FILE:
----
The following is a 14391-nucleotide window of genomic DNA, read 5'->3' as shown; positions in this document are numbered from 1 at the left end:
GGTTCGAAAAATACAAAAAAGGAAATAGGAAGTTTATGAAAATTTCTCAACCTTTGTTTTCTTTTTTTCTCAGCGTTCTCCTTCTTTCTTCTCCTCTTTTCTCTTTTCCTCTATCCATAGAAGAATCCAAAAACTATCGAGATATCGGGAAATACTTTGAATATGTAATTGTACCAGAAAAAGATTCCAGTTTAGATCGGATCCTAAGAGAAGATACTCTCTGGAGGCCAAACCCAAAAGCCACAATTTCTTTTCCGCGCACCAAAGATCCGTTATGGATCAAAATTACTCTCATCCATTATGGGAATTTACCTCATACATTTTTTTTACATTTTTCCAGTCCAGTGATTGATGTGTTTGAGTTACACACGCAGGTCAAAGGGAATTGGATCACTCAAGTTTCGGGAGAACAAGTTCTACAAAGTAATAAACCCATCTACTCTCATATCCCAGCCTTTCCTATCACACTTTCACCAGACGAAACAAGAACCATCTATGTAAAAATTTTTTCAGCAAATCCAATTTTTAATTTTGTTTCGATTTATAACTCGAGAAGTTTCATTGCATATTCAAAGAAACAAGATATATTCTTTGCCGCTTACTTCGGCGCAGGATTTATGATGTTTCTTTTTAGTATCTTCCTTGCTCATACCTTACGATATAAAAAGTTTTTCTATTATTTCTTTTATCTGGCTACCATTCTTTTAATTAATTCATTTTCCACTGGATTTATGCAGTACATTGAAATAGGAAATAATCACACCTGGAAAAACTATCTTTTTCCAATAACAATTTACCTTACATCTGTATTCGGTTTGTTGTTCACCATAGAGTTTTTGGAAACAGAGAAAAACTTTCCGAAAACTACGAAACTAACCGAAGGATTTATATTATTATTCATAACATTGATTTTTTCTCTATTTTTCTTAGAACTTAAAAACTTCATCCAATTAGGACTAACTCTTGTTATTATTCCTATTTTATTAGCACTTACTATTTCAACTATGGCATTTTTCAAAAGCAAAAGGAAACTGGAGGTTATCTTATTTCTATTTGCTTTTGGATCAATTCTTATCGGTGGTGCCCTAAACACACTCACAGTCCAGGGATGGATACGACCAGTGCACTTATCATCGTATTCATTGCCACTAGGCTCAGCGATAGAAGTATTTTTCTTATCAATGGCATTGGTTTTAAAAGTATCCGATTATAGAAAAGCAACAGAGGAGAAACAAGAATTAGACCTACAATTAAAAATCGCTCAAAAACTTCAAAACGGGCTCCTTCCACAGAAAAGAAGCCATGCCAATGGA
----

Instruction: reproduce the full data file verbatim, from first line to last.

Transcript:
The following is a 14391-nucleotide window of genomic DNA, read 5'->3' as shown; positions in this document are numbered from 1 at the left end:
GGTTCGAAAAATACAAAAAAGGAAATAGGAAGTTTATGAAAATTTCTCAACCTTTGTTTTCTTTTTTTCTCAGCGTTCTCCTTCTTTCTTCTCCTCTTTTCTCTTTTCCTCTATCCATAGAAGAATCCAAAAACTATCGAGATATCGGGAAATACTTTGAATATGTAATTGTACCAGAAAAAGATTCCAGTTTAGATCGGATCCTAAGAGAAGATACTCTCTGGAGGCCAAACCCAAAAGCCACAATTTCTTTTCCGCGCACCAAAGATCCGTTATGGATCAAAATTACTCTCATCCATTATGGGAATTTACCTCATACATTTTTTTTACATTTTTCCAGTCCAGTGATTGATGTGTTTGAGTTACACACGCAGGTCAAAGGGAATTGGATCACTCAAGTTTCGGGAGAACAAGTTCTACAAAGTAATAAACCCATCTACTCTCATATCCCAGCCTTTCCTATCACACTTTCACCAGACGAAACAAGAACCATCTATGTAAAAATTTTTTCAGCAAATCCAATTTTTAATTTTGTTTCGATTTATAACTCGAGAAGTTTCATTGCATATTCAAAGAAACAAGATATATTCTTTGCCGCTTACTTCGGCGCAGGATTTATGATGTTTCTTTTTAGTATCTTCCTTGCTCATACCTTACGATATAAAAAGTTTTTCTATTATTTCTTTTATCTGGCTACCATTCTTTTAATTAATTCATTTTCCACTGGATTTATGCAGTACATTGAAATAGGAAATAATCACACCTGGAAAAACTATCTTTTTCCAATAACAATTTACCTTACATCTGTATTCGGTTTGTTGTTCACCATAGAGTTTTTGGAAACAGAGAAAAACTTTCCGAAAACTACGAAACTAACCGAAGGATTTATATTATTATTCATAACATTGATTTTTTCTCTATTTTTCTTAGAACTTAAAAACTTCATCCAATTAGGACTAACTCTTGTTATTATTCCTATTTTATTAGCACTTACTATTTCAACTATGGCATTTTTCAAAAGCAAAAGGAAACTGGAGGTTATCTTATTTCTATTTGCTTTTGGATCAATTCTTATCGGTGGTGCCCTAAACACACTCACAGTCCAGGGATGGATACGACCAGTGCACTTATCATCGTATTCATTGCCACTAGGCTCAGCGATAGAAGTATTTTTCTTATCAATGGCATTGGTTTTAAAAGTATCCGATTATAGAAAAGCAACAGAGGAGAAACAAGAATTAGACCTACAATTAAAAATCGCTCAAAAACTTCAAAACGGGCTCCTTCCACAGAAAAGAAGCCATGCCAATGGA